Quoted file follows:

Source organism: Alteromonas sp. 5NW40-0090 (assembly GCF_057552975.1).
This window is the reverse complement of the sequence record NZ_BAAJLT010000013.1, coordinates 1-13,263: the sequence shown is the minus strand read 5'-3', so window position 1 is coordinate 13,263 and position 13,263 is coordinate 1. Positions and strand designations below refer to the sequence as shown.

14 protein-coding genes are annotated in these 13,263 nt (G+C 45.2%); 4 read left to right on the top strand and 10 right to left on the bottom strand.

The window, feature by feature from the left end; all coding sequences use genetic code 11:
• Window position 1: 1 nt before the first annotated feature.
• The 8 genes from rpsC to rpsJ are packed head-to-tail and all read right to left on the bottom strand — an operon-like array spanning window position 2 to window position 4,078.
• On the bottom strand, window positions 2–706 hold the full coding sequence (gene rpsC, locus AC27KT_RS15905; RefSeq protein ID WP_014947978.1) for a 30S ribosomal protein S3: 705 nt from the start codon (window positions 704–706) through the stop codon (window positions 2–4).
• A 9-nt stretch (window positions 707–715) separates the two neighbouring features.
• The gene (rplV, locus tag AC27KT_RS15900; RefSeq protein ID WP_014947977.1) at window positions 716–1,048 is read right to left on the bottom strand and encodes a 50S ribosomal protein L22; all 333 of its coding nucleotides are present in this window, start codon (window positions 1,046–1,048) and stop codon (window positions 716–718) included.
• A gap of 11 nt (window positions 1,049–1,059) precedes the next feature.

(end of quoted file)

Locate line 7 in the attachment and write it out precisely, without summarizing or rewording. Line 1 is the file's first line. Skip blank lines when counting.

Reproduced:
• On the bottom strand, window positions 2–706 hold the full coding sequence (gene rpsC, locus AC27KT_RS15905; RefSeq protein ID WP_014947978.1) for a 30S ribosomal protein S3: 705 nt from the start codon (window positions 704–706) through the stop codon (window positions 2–4).